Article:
Behind the Colour: Suffield Green

Written on 28th October 2021

Walls: Suffield Green No.77 and Clunch No.2009; Liberty Interiors Fabric: Wiltshire Blossom, Lichen 

 

THE ESSENTIALS 

Name and number: Suffield Green No.77

Primer & Undercoat: Mid Tones

Complementary White: Lime White

ABOUT SUFFIELD GREEN

Suffield Green is a colour of many charms, but its timelessness surely takes the top spot. It’s an homage to Britain’s rekindled love affair, in the early 20th century, with all things Georgian, and was inspired by a colour commonly used by architects throughout the reigns of all four Georges.

Neo-Georgian became the dominant architectural style for public buildings in Britain from around 1920 and would continue to be so for decades. Its influence spread to interior palettes of the time, too, with this particular shade of green being a common sight on pre-war colour cards.

Today, Suffield Green doesn’t need to be part of a retro scheme to really shine. That said, it can’t help looking perfectly at home next to Liberty’s vintage-inspired Wiltshire Blossom print in the colourway Lichen, a combination jointly hand-picked by our experts and Liberty’s.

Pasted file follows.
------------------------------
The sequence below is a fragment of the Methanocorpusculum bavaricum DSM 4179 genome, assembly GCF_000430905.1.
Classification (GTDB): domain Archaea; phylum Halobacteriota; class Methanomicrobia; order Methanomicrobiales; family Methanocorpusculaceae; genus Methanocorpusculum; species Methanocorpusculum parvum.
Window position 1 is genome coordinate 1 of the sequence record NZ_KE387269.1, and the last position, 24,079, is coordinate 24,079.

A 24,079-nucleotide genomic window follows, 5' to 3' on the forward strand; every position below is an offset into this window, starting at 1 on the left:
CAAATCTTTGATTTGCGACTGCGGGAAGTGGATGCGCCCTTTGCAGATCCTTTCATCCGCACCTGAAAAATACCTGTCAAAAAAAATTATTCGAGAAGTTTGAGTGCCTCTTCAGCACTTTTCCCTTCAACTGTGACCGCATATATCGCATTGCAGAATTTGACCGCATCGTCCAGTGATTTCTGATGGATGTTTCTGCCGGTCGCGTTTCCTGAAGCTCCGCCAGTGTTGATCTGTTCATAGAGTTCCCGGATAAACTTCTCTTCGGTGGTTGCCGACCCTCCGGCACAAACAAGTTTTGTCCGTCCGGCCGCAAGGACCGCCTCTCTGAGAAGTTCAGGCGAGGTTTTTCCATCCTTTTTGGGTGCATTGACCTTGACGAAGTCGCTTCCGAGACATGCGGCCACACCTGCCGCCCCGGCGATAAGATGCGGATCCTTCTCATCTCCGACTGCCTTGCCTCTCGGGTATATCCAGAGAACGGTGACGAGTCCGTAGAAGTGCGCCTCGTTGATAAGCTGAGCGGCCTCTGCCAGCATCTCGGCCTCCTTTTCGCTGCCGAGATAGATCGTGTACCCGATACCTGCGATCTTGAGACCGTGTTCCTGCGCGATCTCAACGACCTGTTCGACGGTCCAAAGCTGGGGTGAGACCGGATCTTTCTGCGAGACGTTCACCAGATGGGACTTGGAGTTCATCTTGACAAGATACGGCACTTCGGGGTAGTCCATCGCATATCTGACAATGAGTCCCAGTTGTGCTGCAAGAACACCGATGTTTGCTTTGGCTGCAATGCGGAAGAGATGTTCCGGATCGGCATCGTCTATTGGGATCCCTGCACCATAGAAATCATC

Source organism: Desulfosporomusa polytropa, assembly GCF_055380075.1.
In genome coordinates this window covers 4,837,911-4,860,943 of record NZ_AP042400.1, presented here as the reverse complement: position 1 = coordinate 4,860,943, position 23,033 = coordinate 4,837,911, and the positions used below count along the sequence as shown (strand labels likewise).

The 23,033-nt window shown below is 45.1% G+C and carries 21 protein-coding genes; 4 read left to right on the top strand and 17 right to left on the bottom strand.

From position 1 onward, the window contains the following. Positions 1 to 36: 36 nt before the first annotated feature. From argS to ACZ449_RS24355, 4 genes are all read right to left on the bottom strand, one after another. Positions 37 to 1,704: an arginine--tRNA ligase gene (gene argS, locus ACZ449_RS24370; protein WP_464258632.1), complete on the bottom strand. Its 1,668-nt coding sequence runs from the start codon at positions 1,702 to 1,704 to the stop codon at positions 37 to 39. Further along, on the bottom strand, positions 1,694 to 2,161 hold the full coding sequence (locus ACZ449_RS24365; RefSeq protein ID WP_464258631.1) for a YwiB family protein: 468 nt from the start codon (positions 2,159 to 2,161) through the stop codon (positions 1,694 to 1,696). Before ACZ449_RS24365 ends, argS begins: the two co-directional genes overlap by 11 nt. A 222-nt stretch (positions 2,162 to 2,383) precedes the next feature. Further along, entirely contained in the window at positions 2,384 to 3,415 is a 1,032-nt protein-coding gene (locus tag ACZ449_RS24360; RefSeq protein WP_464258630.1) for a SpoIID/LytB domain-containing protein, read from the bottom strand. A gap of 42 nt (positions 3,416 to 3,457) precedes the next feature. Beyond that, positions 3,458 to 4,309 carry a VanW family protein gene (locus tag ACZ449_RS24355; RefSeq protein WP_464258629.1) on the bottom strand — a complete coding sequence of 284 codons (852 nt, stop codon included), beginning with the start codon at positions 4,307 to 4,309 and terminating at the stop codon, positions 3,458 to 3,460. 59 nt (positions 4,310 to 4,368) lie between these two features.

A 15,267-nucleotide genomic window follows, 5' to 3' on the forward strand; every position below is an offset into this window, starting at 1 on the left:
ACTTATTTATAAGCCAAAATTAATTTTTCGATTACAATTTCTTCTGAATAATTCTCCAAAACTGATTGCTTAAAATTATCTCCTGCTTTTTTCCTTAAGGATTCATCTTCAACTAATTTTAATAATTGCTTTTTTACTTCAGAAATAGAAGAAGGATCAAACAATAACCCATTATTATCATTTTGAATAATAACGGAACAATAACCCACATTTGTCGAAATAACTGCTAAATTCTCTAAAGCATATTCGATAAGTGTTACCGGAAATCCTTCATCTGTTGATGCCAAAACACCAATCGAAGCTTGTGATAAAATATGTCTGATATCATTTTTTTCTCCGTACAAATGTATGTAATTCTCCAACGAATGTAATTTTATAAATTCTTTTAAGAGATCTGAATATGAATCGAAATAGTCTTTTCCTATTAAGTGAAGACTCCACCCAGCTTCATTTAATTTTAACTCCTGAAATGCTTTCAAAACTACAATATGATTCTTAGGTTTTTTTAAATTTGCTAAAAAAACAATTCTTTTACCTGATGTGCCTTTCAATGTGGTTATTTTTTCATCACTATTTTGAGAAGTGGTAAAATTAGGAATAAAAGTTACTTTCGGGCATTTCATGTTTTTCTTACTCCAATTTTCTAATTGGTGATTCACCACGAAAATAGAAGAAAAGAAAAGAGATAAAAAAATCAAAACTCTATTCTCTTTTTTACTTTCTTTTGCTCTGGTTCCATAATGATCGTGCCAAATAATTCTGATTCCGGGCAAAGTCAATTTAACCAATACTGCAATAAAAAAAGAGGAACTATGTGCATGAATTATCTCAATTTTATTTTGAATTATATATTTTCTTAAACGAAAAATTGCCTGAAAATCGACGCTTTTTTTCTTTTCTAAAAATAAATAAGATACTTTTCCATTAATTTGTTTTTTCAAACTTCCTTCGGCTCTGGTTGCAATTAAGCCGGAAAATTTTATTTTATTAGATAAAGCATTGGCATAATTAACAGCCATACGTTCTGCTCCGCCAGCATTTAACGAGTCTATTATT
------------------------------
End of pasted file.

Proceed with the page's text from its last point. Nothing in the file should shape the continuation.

Walls: Suffield Green No.77 and Clunch No.2009; Sofa cushions: Liberty Wiltshire Blossom in Lichen

Walls: Suffield Green No.77 and Clunch No.2009; Fabric: Liberty Wiltshire Blossom in Lichen

“Choosing a wall colour that mirrors the hints of green in Wiltshire Blossom, rather than the more forthcoming colours of its flowers, is a less obvious approach to building a scheme,” says our colour curator, Joa Studholme, “but it’s one that works beautifully!” 

HOW TO USE SUFFIELD GREEN 

For an easy way to introduce Suffield Green to your home, Joa suggests a soothing palette of Traditional Neutrals. The neutrals in this group share a subtle green undertone that means they go effortlessly with Suffield Green – try the lighter Slipper Satin on the ceiling and trim alongside Suffield Green walls, with Old White as a complementary accent on skirting boards, or perhaps a piece of furniture.

For a bolder take, try the always-popular combination of pink and green. Earthy Dead Salmon has a similar intensity to Suffield Green, sharing its slightly greyed, ‘knocked-back’ look, which allows them to sit together beautifully. Try this palette in a contemporary kitchen-diner, with Dead Salmon walls, Suffield Green cabinets, and a Studio Green island or dresser.

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